Freshly minted minors show remarkable resilience to bounce back and tie red handed

One of the key traits of a proper team is how they react to frustrating set-backs, and whether they have the mental and physical resilience to respond positively in adverse times. Do they sink or swim when the pressure is at its highest and their back is really against the wall?

Kerry was the scenario facing minor footballers after the Munster final at Pyr Ui Rin. Destroying Cork by 14 points three weeks ago, then hammering itself 3-11 to 0-9 by the same opposition was as unexpected as it was a concern for the state management.

Of course, in this age group, unpredictability is often the order of the day, and while it may have been more pleasant for James Costello and his selectors to classify the provincial decider as a bad night in office, they knew that It was not that easy. Corrective action has to be taken.

To make the situation more precarious, Tyrone was a formidable handicap that had to be jumped in the All-Ireland quarter-finals in Portlaois last Saturday. It was a red handed outfit that already had nine unbeaten competitive fixtures throughout the season, and Tom Markham was the likely favorite to go ahead and lift the Cup.

It was a surefire case of cork going from the frying pan to the proverbial fiery fire of Ulster Champion. Without a shadow of a doubt, this 2022 was a defining moment for the young state prodigy’s collection. His season was completely on the line in a span of 60 minutes. The back door was now completely locked and the key was thrown away.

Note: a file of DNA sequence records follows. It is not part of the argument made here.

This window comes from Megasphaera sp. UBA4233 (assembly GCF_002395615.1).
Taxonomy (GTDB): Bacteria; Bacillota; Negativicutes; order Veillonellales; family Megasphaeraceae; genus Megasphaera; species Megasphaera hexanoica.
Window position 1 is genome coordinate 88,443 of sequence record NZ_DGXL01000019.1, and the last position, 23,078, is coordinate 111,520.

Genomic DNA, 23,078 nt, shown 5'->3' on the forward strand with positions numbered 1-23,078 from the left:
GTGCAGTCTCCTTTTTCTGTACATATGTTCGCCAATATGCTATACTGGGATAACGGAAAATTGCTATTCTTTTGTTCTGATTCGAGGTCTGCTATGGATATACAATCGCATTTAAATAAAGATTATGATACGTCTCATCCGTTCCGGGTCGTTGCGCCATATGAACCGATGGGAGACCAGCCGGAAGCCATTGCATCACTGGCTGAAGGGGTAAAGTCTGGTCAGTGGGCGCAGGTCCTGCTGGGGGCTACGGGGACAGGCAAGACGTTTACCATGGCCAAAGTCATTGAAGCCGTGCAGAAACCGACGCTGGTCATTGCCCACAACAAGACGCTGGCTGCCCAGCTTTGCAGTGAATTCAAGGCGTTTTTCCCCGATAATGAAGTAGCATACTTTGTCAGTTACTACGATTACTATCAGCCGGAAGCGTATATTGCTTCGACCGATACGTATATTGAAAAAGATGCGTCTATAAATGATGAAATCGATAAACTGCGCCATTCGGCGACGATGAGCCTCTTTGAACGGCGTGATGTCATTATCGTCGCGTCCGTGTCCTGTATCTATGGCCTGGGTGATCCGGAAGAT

Called into the field were Desmonds corner-back Ruerry Burke, Austin Stax centre-back Colm Brown, Balliduff midfielder Evan Boyle and Ardfurt corner-forward Odron Ferriss. Coming back from all the different injuries and spells on the treatment table, there was no time to rest myself. It was straight into the lion’s den and make sure you didn’t get eaten.

The fact that Carey now has an All-Ireland semi-final to look forward to against Mayo over the weekend tells you all you need to know about what happened at O’Moore Park on Saturday afternoon . In a comprehensive test of their characters, their self-confidence and their collective resilience, the youth of the state stood up and were counted.

While Burke helped bolster the full-back line, and Ferris discussed with great intent in a day that was not conducive to attacking invention, Brown and Boyle were absolutely critical in securing Carey. Were. At first, he gave the team extra height, which was a significant plus, but, more importantly, he negated Tyrone’s perceived strength in two important areas.

The weather conditions ensured that this would never be an encounter that would be remembered in the minds of football purists, but for a brief period of four minutes in the first half when Carey scored just one in response to his opponents. scored four points for , Boyle’s brilliant fielding of two red-handed kick-outs that led directly to those two carey white flags was crucial.